Today, we'll introduce the concept of the P/E ratio for those who are learning about investing. We'll apply a basic P/E ratio analysis to 1st Constitution Bancorp's (NASDAQ:FCCY), to help you decide if the stock is worth further research. 1st Constitution Bancorp has a P/E ratio of 12.78, based on the last twelve months. That means that at current prices, buyers pay $12.78 for every $1 in trailing yearly profits.
How Do You Calculate A P/E Ratio?
The formula for P/E is:
Price to Earnings Ratio = Price per Share ÷ Earnings per Share (EPS)
Or for 1st Constitution Bancorp:
P/E of 12.78 = $18.5 ÷ $1.45 (Based on the trailing twelve months to December 2018.)
Is A High Price-to-Earnings Ratio Good?
A higher P/E ratio means that buyers have to pay a higher price for each $1 the company has earned over the last year. That isn't necessarily good or bad, but a high P/E implies relatively high expectations of what a company can achieve in the future.
How Growth Rates Impact P/E Ratios
Generally speaking the rate of earnings growth has a profound impact on a company's P/E multiple. When earnings grow, the 'E' increases, over time. And in that case, the P/E ratio itself will drop rather quickly. Then, a lower P/E should attract more buyers, pushing the share price up.
1st Constitution Bancorp's 68% EPS improvement over the last year was like bamboo growth after rain; rapid and impressive. Having said that, the average EPS growth over the last three years wasn't so good, coming in at 9.7%.
How Does 1st Constitution Bancorp's P/E Ratio Compare To Its Peers?
We can get an indication of market expectations by looking at the P/E ratio. The image below shows that 1st Constitution Bancorp has a P/E ratio that is roughly in line with the banks industry average (13).
1st Constitution Bancorp's P/E tells us that market participants think its prospects are roughly in line with its industry. If the company has better than average prospects, then the market might be underestimating it. Checking factors such as the tenure of the board and management could help you form your own view on if that will happen.
Remember: P/E Ratios Don't Consider The Balance Sheet
One drawback of using a P/E ratio is that it considers market capitalization, but not the balance sheet. Thus, the metric does not reflect cash or debt held by the company. The exact same company would hypothetically deserve a higher P/E ratio if it had a strong balance sheet, than if it had a weak one with lots of debt, because a cashed up company can spend on growth.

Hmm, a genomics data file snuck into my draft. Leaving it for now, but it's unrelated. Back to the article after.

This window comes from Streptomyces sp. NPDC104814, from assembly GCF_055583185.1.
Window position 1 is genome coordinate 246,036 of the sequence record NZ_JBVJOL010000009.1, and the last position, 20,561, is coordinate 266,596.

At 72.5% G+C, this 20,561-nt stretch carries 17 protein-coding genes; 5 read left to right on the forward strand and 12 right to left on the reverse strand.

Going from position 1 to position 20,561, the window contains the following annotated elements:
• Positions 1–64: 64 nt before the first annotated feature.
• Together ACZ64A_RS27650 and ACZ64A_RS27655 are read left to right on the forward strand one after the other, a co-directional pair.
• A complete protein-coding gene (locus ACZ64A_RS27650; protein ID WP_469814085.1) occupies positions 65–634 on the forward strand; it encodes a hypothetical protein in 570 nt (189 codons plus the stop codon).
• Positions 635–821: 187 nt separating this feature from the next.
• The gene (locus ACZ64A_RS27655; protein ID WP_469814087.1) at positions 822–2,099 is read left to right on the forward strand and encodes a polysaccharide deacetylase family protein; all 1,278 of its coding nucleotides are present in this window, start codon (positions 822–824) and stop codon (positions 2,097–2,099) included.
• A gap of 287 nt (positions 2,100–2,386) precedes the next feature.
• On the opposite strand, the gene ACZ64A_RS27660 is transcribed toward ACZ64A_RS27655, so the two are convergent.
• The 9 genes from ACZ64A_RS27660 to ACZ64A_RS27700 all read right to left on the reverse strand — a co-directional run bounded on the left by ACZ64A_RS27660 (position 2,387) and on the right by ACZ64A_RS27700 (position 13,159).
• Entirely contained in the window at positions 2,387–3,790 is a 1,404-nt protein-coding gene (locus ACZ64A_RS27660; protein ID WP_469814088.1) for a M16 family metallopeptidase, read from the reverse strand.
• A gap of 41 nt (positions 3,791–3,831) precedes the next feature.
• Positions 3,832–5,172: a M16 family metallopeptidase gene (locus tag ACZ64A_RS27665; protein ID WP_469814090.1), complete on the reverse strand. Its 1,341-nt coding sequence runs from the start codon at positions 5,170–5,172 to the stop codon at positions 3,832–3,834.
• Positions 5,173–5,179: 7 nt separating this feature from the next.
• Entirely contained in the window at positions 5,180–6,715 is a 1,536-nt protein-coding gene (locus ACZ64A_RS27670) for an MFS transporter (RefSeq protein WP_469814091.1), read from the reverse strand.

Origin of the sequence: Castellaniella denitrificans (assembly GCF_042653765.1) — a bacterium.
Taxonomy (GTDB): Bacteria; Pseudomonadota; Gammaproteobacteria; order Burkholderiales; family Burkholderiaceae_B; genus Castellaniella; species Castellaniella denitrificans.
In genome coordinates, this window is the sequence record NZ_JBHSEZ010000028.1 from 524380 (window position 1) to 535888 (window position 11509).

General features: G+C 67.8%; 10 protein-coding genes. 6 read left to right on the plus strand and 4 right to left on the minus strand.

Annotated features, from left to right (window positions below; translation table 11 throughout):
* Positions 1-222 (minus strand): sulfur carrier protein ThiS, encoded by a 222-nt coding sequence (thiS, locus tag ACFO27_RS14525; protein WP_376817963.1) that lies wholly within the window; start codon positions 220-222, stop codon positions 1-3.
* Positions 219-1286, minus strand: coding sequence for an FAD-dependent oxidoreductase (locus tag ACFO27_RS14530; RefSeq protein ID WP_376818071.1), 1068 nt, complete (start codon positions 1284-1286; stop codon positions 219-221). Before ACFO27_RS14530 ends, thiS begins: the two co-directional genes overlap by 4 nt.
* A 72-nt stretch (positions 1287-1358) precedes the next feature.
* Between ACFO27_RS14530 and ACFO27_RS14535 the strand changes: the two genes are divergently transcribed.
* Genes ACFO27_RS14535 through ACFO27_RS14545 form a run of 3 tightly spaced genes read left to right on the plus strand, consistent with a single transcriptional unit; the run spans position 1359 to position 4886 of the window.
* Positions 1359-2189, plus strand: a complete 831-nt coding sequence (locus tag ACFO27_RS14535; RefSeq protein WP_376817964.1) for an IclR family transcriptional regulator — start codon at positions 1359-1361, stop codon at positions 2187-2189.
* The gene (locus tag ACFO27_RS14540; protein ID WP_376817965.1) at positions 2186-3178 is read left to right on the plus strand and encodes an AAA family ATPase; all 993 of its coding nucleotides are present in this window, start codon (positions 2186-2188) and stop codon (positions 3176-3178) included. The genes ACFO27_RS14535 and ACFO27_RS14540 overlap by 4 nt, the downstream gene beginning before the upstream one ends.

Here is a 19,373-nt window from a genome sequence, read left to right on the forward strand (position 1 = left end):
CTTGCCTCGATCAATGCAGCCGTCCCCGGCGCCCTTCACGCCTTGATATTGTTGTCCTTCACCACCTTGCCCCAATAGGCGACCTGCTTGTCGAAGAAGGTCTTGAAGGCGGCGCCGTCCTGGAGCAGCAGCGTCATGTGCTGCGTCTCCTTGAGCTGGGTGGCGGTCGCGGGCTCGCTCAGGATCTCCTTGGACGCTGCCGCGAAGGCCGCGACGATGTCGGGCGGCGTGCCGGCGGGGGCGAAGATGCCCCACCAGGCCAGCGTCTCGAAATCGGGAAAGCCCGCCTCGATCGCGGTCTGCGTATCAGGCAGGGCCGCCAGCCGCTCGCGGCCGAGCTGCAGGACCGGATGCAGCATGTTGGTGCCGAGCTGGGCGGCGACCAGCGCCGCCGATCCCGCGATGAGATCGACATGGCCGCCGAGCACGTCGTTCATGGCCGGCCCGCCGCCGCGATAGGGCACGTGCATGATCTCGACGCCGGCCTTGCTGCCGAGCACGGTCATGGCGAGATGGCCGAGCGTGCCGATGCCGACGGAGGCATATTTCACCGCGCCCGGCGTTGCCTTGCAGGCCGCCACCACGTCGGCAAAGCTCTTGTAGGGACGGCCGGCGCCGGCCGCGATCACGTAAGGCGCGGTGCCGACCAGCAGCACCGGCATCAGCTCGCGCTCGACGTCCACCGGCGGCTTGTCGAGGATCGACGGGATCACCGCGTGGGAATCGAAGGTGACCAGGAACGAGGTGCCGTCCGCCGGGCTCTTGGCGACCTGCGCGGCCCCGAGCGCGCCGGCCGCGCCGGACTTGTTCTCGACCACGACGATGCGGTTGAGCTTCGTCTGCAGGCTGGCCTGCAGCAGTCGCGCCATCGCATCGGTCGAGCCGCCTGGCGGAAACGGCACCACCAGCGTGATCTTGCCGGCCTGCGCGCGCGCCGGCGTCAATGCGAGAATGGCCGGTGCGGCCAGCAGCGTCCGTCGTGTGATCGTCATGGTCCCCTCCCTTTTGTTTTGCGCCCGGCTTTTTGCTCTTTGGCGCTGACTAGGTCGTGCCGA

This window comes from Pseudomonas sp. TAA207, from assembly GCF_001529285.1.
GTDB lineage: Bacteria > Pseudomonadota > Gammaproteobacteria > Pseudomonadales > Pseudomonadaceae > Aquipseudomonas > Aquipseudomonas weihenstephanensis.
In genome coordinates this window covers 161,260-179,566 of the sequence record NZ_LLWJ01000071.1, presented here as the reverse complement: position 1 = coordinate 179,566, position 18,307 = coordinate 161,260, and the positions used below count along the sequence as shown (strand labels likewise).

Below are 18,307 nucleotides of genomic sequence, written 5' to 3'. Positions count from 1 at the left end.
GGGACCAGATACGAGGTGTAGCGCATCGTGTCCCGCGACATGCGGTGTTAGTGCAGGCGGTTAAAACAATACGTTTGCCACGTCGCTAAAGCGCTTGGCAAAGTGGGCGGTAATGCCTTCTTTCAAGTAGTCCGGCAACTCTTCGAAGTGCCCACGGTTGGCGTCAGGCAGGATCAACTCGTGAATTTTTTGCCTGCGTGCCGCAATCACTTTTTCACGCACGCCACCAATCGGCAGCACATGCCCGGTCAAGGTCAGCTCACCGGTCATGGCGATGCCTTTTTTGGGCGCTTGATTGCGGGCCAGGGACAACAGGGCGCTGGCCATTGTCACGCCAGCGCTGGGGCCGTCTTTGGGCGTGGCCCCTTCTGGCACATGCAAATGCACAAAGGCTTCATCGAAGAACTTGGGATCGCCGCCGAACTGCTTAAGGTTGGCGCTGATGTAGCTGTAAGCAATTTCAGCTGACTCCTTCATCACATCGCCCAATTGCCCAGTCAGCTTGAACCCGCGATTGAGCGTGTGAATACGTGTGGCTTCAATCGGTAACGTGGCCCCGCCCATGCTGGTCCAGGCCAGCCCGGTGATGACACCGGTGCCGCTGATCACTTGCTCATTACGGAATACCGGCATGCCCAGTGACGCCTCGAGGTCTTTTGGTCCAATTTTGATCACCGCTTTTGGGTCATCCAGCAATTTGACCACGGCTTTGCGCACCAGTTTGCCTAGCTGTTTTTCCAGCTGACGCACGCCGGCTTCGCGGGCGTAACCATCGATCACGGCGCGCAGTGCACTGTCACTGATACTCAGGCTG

While growth expenditure doesn't always pay off, the point is that it is a good option to have; but one that the P/E ratio ignores.
So What Does 1st Constitution Bancorp's Balance Sheet Tell Us?
1st Constitution Bancorp's net debt equates to 46% of its market capitalization. While it's worth keeping this in mind, it isn't a worry.
The Verdict On 1st Constitution Bancorp's P/E Ratio
1st Constitution Bancorp trades on a P/E ratio of 12.8, which is below the US market average of 18.2. The company hasn't stretched its balance sheet, and earnings growth was good last year. If the company can continue to grow earnings, then the current P/E may be unjustifiably low. Given analysts are expecting further growth, one might have expected a higher P/E ratio. That may be worth further research.
Investors should be looking to buy stocks that the market is wrong about. If the reality for a company is not as bad as the P/E ratio indicates, then the share price should increase as the market realizes this. So this free report on the analyst consensus forecasts could help you make a master move on this stock.
You might be able to find a better buy than 1st Constitution Bancorp. If you want a selection of possible winners, check out this free list of interesting companies that trade on a P/E below 20 (but have proven they can grow earnings).
We aim to bring you long-term focused research analysis driven by fundamental data. Note that our analysis may not factor in the latest price-sensitive company announcements or qualitative material.
If you spot an error that warrants correction, please contact the editor at firstname.lastname@example.org. This article by Simply Wall St is general in nature. It does not constitute a recommendation to buy or sell any stock, and does not take account of your objectives, or your financial situation. Simply Wall St has no position in the stocks mentioned. Thank you for reading.